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Cat sneezes, like those of humans, can be amusing. Though they’re not as showboat-y as the ones your dad occasionally booms out, a kitty sneeze will always get a chuckle and a “bless you” from me. But when it happens multiple times, especially in rapid succession, red flags start flying. One or two sneezes every now and then is just a cat’s body’s way of clearing the nose, but if it’s happening more and more often, something else might be the issue.
So, why does my cat keep sneezing? Well, cat sneezing is difficult to diagnose. For one, as with all pet ailments, you can’t ask them what’s wrong. (Well, you can, but in my experience, they don’t answer.) But there are also other little noises that escape from their mouths (coughing, wheezing, retching, gagging) that can all be misidentified as a sneeze — and they can be symptoms of something else entirely. While it’s always advisable to go to your primary veterinarian to find out what may be going on with Winston Purrchill, here are some tips to point you in the right direction, courtesy of Dr. John Iovino, DVM.
1. There can be a few reasons why your cat keeps sneezing.
To better understand why your cat is sneezing a lot, you need to know what exactly a sneeze is. “A sneeze is a reflex action in the body controlled by nerves and muscles,” says Dr. Iovino. “Anything abnormal or foreign in the nose or back of the throat can elicit that sneeze.” Ok, now you know.
“The most common reasons why a cat would sneeze would be allergies or a virus, such as Feline Herpes Virus 1 (FHV-1),” says Iovino, “while dental disease can also set your cat off.” Don’t worry, though — Feline Herpes Virus isn’t transmissible to humans. “Sometimes, respiratory infections can affect the mouth, like Feline Calici Virus, so we may see drooling caused by painful, irritated gums,” he adds. “Sneezing may also come with some congestion and if a cat can’t smell well, then we tend to see them not eat well, either. If the nose is irritated enough to lead to a decrease in appetite, then that’s also a sign to be seen.”
2. Getting to the root of the issue isn’t always easy.
“Determining a cause at home can be tricky without proper medical training,” says Dr. Iovino. “We can suspect certain issues based on their history or certain physical exams, but sneezing isn’t exact for a certain issue.” Diagnostic testing or medication trials may be your fastest route to an answer.
Although finding a definite cause can be difficult, it’s important that pet parents really watch their cat’s abnormal signs at home — that info can be helpful for the vet to establish a cause more quickly. For example: “Noting issues with eating, using the litter box, or any eye discharge,” advises Dr. Iovino. “FHV-1 infection leads to sneezing, but it can also lead to eye problems at the same time. Therefore, noting any discharges present from the nose or in one or both eyes can be very helpful.”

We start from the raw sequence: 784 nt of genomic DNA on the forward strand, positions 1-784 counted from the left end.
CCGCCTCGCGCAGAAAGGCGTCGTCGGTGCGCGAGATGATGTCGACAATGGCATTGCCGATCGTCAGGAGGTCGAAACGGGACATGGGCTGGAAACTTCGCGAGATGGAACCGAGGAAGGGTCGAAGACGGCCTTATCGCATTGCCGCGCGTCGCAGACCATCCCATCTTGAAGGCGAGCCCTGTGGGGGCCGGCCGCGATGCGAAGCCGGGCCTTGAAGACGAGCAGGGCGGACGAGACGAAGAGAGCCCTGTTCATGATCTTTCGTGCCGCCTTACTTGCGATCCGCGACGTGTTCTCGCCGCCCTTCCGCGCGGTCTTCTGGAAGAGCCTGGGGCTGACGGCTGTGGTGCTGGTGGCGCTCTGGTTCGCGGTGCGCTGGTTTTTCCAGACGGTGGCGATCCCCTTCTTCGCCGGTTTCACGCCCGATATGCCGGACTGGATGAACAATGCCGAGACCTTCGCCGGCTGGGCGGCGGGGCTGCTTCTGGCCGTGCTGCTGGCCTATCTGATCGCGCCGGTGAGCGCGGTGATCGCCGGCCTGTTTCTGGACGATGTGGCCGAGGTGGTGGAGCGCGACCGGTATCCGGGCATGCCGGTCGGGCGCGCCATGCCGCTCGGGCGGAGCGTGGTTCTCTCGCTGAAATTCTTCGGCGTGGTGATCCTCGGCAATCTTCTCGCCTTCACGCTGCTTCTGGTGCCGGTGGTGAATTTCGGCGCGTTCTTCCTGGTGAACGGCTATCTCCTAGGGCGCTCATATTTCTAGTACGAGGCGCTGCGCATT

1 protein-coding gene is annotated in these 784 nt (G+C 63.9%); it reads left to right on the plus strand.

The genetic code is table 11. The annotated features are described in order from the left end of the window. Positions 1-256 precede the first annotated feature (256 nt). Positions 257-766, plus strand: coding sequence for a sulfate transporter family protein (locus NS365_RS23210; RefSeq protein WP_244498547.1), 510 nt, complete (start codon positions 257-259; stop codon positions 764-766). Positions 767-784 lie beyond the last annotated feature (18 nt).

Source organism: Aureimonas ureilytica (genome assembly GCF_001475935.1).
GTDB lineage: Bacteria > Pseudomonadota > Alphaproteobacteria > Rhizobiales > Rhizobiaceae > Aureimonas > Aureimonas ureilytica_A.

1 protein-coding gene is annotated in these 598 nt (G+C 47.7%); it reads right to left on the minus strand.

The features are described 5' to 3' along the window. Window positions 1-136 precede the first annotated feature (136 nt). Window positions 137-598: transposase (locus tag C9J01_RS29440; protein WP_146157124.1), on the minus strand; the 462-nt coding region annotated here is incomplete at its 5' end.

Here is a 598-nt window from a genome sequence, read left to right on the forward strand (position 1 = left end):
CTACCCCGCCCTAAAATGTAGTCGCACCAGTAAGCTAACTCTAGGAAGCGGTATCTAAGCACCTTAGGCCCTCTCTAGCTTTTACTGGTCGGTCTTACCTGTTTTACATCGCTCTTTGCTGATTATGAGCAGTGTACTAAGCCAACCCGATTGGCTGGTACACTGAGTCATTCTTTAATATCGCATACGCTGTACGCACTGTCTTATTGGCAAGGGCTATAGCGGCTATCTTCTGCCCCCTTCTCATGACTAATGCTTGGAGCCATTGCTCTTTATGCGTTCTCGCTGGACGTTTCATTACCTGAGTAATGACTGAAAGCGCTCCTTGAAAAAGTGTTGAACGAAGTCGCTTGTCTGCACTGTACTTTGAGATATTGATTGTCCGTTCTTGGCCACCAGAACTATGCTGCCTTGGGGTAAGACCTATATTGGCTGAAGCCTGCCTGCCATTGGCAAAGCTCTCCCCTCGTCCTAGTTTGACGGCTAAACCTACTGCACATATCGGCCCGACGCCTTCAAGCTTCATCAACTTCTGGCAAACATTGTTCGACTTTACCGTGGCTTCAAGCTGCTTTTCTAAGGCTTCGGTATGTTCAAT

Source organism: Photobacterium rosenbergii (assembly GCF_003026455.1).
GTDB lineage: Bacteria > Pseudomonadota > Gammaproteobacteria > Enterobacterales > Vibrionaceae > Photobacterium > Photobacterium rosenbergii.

3. There are more than a few sneeze treatments, too.
You will not be hurting for remedies. “Allergies can be helped with antihistamines and sometimes a steroid,” says Dr. Iovino. “Medications like antivirals or antibiotics can also be helpful if there are any infections that lead to a sneeze and if the condition progresses more severely.” In the case of dental disease, you may need to spring for a more involved treatment. “A dental cleaning, x-rays, and any periodontal work can rectify a potential chronic sneezing issue,” Dr. Iovino adds. “Something like a nasal foreign body may require a scope or other equipment to remove it from the nose or back of the throat.”
4. Know when it’s time to go to the vet.
Again, this isn’t always straightforward but, as a pet parent, it’s good to check in with yourself on this one. “There are going to be differing levels of sneezing and some cats have more symptoms as well,” says Dr. Iovino. “I think pet parents know their cats best, and if sneezing is noticed more frequently and there is a change that seems odd, then it would be a good idea to be more observant at home.” Basically, it comes down to this: if your cat is sneezing more and more each day, then getting an exam done is worth it. Discharges in the eyes or nose? Gagging or coughing? Also good reasons to go to the vet.
6. There are other options if a vet visit doesn’t work.
You’ve taken your cat to the vet. You’ve gone through the tests. Certain issues have been assessed and ruled out. The cause of the problem is still unknown. Now what? “Although it’s frustrating to go through medications and testing with no answer, there are other things we can do,” says Dr. Iovino. One of the most important next steps is to have good communication with your vet so they can accurately diagnose a potentially rarer issue. “A nose swab may be needed to rule out nasal mites. Sometimes x-rays of the chest, throat, and skull can be very beneficial in helping understand what’s happening physically.” Whatever’s needed — you’ll be there to pet them through it.
Charlotte Brackett is a writer and content manager for the Pet Insight Project, which gathers data about dog behavior that may improve the lives of pets. She enjoys interviewing veterinarians and writing articles that help make dog ownership as easy and fun as possible. Charlotte earned a degree in journalism and English from the University of Richmond.